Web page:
Caution: If condition is post-operative, if there is disc involvement or if there is severe pain, the person should flex the nonexercising knee 25 degrees or more. If these conditions do not apply, then the nonexercising knee may remain straight and in contact with the ground or floor.

Method: In a supine position, flex the exercising knee and pull it toward the armpit by contraction of the hip flexor and abdominal muscles. Place the hands behind the thigh to prevent pressure on the knee and provide slight assistance at the end of free movement. Return thigh to vertical position and repeat.

Repetitions: 10 each side.

Double Leg Pelvic Tilt

Muscles stretched: gluteus maximus and sacrospinalis (low back) muscles).

Method: Lying on the floor, begin with knees and hips flexed at a 90-degree angle, thighs pointing vertical. Exhale and contract hip flexor and abdominal muscles, pulling the thighs toward the armpits. Place hands under the thighs and assist the contracting muscles in the stretching movement. Return to the starting position (thighs vertical and attempt to move closer to the armpit with each repetition.

Repetitions: 10.

Go vegetarian, live longer

The American Journal of Clinical Nutrition evaluated six studies on vegetarian diet, and found that four of them showed that vegetarians live longer than their carnivorous comrades. One study followed a group of Seventh Day Adventists for a dozen years and found the vegetarians had a 15 percent lower mortality rate than their meat-eating peers.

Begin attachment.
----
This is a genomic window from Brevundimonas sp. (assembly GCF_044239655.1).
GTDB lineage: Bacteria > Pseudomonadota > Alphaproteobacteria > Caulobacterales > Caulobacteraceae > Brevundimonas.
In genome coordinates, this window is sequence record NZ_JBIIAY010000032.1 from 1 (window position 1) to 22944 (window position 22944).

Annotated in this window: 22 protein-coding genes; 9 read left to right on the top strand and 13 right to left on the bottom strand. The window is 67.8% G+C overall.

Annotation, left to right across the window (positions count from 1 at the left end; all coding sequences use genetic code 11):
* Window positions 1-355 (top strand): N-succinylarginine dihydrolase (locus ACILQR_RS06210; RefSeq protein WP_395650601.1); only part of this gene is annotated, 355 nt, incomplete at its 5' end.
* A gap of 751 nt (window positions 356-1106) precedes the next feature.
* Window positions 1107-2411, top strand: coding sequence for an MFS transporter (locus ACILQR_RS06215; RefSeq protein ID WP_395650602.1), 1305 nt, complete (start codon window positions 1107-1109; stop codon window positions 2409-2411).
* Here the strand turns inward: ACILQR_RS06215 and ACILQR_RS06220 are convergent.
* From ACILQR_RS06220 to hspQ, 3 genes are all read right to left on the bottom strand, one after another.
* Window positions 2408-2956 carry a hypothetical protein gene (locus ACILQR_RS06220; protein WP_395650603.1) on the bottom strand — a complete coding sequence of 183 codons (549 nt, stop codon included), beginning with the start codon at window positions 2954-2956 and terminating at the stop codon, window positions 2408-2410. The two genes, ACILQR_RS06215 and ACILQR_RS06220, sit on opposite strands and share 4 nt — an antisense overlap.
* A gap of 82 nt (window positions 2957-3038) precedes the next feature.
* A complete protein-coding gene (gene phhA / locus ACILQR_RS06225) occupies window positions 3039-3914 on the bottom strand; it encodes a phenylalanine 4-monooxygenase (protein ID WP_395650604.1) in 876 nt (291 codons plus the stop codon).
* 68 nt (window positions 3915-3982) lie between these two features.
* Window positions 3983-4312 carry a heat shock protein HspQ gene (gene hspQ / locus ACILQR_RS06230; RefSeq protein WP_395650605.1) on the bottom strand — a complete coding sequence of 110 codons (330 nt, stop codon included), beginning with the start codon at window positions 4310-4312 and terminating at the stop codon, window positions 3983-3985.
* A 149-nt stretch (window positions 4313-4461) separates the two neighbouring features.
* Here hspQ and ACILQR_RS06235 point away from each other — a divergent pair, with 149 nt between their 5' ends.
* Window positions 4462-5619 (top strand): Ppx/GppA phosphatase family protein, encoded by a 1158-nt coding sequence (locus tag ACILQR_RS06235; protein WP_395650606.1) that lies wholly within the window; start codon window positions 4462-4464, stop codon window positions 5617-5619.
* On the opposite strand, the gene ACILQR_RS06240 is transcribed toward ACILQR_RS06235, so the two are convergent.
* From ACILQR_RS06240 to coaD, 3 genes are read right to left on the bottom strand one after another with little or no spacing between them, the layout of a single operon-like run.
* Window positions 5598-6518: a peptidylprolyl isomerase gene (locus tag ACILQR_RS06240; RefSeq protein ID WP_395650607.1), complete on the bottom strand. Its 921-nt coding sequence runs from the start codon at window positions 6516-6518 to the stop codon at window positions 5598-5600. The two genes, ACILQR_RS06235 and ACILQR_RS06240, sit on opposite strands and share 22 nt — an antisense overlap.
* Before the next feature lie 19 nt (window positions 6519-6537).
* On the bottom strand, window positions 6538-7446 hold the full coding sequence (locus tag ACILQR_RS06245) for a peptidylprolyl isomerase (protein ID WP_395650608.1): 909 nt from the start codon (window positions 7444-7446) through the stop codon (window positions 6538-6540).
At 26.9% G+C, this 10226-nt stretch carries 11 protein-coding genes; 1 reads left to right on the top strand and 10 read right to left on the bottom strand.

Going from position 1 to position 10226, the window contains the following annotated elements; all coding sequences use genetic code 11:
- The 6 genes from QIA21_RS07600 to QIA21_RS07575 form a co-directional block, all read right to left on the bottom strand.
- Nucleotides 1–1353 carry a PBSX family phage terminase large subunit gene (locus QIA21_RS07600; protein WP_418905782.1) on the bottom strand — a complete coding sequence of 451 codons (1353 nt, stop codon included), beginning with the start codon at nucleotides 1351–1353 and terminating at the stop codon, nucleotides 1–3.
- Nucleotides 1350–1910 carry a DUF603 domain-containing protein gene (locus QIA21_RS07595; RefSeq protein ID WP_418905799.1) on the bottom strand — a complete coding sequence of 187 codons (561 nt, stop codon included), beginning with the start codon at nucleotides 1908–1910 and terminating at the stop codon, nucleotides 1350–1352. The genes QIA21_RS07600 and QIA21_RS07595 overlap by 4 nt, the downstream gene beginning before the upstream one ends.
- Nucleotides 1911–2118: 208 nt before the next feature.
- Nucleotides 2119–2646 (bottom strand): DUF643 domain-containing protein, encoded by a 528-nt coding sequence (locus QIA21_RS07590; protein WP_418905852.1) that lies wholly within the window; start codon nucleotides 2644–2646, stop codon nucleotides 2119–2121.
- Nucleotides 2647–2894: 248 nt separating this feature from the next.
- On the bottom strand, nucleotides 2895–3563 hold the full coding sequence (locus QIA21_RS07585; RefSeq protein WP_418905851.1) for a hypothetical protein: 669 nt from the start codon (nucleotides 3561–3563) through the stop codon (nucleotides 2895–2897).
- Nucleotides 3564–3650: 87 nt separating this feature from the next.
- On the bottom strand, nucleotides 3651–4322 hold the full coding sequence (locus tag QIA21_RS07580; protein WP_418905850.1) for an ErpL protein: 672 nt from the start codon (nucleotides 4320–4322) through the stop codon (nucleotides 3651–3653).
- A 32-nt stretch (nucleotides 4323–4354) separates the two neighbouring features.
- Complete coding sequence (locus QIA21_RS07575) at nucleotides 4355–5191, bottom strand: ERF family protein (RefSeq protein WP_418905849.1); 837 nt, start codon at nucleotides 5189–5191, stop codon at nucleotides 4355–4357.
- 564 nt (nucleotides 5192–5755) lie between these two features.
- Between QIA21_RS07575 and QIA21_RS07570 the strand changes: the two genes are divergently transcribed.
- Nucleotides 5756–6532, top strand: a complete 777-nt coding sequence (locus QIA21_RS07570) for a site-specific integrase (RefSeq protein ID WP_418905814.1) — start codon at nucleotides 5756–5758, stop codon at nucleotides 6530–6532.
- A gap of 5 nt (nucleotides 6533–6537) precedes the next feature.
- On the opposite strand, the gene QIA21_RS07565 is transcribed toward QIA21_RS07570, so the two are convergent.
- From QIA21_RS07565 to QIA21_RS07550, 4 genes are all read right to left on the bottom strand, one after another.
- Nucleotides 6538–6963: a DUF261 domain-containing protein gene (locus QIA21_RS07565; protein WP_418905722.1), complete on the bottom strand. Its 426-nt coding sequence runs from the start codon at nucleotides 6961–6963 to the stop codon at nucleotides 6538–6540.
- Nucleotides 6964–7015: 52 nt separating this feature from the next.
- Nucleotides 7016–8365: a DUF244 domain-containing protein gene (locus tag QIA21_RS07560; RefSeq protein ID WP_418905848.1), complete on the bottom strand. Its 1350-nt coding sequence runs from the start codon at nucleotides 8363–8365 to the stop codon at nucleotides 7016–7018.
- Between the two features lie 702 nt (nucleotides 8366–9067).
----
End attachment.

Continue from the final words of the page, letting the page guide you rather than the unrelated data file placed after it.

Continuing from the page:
It might be that vegetarians exercise and smoke and drink less than other groups. They’re leaner, too, with fewer obesity problems. And that has to do with what they eat: vitamin-rich produce, fibrous legumes and whole grains — unprocessed food from the earth.

The heart-smart benefits: lower blood pressure, cholesterol and blood lipids.

For the nation’s 18.2 million diabetics, a vegetarian diet provides lots of fiber by way of complex carbs, low or no cholesterol and better control over blood sugar.

One down note: all six studies show the benefits of vegetarian diet seem to wane once vegetarians hit their 90s.

Hike of the month

Intersecting County Route 602 west of Blairstown, N.J., the Appalachian Trail continues northward to High Point and, on an eastward angle, ultimately toward Maine.

On a sunny August morn, with a hint of a cool breeze, I parked my car on the small off-road parking area and began my sojourn. And a blessedly solitary one it was, for on this Tuesday, nary a soul did I encounter from 9:30 a.m. till noon when I returned tired and happy to my starting point.

A brief entryway into the woods soon led to a waterlily-covered pond within earshot but not eyesight of the road. A bridge over a mostly hidden waterfall directed me back into the tree-covered canopy until the only major hill of the hike brought me out into the sun and the buzzing of a powerline field. The behemoth metal structures continued toward the east-west horizon in either direction, but the trail stayed beneath them for only a short while before diverging toward a northern ridge.

Walking was decidedly rocky for a while before the trail joined what looked to be a fire lane for a softer, grassier surface. Views were inspiring, too, as the ridge overlooked Swartswood Lake, the length of which I followed before I turned around. With the lake and woods vistas below and across the way, this looks to be a lovely spot for immersion in the reds and yellows and oranges of autumn leaves. As it was in August, it was just what I needed to be alone with my thoughts and the steadiness of my breathing in the quietude of northwest New Jersey.

Until I see you again on my massage table and share my Heartful Touch with you … be well.

Dennis Sprick
The Heartful Touch
Massage and CranioSacral Therapy